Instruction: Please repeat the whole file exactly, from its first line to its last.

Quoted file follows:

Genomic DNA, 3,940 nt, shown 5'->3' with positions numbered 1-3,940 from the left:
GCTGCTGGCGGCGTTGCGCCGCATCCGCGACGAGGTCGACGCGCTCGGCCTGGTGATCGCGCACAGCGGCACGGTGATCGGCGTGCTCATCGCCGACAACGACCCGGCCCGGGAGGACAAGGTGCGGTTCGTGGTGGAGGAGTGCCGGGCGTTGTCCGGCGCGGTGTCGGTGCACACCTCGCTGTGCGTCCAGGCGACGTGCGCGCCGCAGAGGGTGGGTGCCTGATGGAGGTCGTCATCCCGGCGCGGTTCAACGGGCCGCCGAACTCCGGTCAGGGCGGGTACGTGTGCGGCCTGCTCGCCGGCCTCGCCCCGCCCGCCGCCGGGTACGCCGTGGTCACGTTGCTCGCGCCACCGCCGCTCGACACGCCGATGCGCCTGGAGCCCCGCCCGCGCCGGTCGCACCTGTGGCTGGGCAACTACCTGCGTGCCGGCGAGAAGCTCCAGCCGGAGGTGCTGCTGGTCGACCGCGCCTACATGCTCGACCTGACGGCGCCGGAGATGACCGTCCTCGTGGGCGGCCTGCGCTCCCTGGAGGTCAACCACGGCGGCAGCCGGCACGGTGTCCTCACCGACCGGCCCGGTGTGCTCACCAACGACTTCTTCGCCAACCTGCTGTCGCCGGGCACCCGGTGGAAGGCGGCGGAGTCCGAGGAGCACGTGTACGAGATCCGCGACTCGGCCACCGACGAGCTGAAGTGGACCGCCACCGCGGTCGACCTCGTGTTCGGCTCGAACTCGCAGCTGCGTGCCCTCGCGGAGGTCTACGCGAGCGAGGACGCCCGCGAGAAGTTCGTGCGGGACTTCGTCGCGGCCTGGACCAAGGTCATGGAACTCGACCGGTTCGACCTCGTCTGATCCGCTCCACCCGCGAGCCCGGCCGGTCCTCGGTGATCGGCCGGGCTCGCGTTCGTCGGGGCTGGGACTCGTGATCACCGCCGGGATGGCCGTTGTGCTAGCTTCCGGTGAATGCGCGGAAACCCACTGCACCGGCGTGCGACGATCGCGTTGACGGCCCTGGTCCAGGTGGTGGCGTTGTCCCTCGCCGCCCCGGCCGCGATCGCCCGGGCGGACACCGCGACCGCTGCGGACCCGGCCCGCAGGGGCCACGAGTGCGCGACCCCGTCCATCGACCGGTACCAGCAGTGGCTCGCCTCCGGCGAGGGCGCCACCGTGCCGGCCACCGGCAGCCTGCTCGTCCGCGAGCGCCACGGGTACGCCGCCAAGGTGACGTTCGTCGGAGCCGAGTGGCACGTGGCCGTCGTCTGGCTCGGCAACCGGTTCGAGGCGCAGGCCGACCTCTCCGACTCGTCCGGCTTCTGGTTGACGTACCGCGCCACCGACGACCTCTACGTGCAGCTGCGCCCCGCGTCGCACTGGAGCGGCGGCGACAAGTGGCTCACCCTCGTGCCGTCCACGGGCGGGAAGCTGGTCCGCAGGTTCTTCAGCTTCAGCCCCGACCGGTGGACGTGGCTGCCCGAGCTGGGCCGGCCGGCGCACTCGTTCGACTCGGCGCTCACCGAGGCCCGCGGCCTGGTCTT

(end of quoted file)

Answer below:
Genomic DNA, 3,940 nt, shown 5'->3' with positions numbered 1-3,940 from the left:
GCTGCTGGCGGCGTTGCGCCGCATCCGCGACGAGGTCGACGCGCTCGGCCTGGTGATCGCGCACAGCGGCACGGTGATCGGCGTGCTCATCGCCGACAACGACCCGGCCCGGGAGGACAAGGTGCGGTTCGTGGTGGAGGAGTGCCGGGCGTTGTCCGGCGCGGTGTCGGTGCACACCTCGCTGTGCGTCCAGGCGACGTGCGCGCCGCAGAGGGTGGGTGCCTGATGGAGGTCGTCATCCCGGCGCGGTTCAACGGGCCGCCGAACTCCGGTCAGGGCGGGTACGTGTGCGGCCTGCTCGCCGGCCTCGCCCCGCCCGCCGCCGGGTACGCCGTGGTCACGTTGCTCGCGCCACCGCCGCTCGACACGCCGATGCGCCTGGAGCCCCGCCCGCGCCGGTCGCACCTGTGGCTGGGCAACTACCTGCGTGCCGGCGAGAAGCTCCAGCCGGAGGTGCTGCTGGTCGACCGCGCCTACATGCTCGACCTGACGGCGCCGGAGATGACCGTCCTCGTGGGCGGCCTGCGCTCCCTGGAGGTCAACCACGGCGGCAGCCGGCACGGTGTCCTCACCGACCGGCCCGGTGTGCTCACCAACGACTTCTTCGCCAACCTGCTGTCGCCGGGCACCCGGTGGAAGGCGGCGGAGTCCGAGGAGCACGTGTACGAGATCCGCGACTCGGCCACCGACGAGCTGAAGTGGACCGCCACCGCGGTCGACCTCGTGTTCGGCTCGAACTCGCAGCTGCGTGCCCTCGCGGAGGTCTACGCGAGCGAGGACGCCCGCGAGAAGTTCGTGCGGGACTTCGTCGCGGCCTGGACCAAGGTCATGGAACTCGACCGGTTCGACCTCGTCTGATCCGCTCCACCCGCGAGCCCGGCCGGTCCTCGGTGATCGGCCGGGCTCGCGTTCGTCGGGGCTGGGACTCGTGATCACCGCCGGGATGGCCGTTGTGCTAGCTTCCGGTGAATGCGCGGAAACCCACTGCACCGGCGTGCGACGATCGCGTTGACGGCCCTGGTCCAGGTGGTGGCGTTGTCCCTCGCCGCCCCGGCCGCGATCGCCCGGGCGGACACCGCGACCGCTGCGGACCCGGCCCGCAGGGGCCACGAGTGCGCGACCCCGTCCATCGACCGGTACCAGCAGTGGCTCGCCTCCGGCGAGGGCGCCACCGTGCCGGCCACCGGCAGCCTGCTCGTCCGCGAGCGCCACGGGTACGCCGCCAAGGTGACGTTCGTCGGAGCCGAGTGGCACGTGGCCGTCGTCTGGCTCGGCAACCGGTTCGAGGCGCAGGCCGACCTCTCCGACTCGTCCGGCTTCTGGTTGACGTACCGCGCCACCGACGACCTCTACGTGCAGCTGCGCCCCGCGTCGCACTGGAGCGGCGGCGACAAGTGGCTCACCCTCGTGCCGTCCACGGGCGGGAAGCTGGTCCGCAGGTTCTTCAGCTTCAGCCCCGACCGGTGGACGTGGCTGCCCGAGCTGGGCCGGCCGGCGCACTCGTTCGACTCGGCGCTCACCGAGGCCCGCGGCCTGGTCTT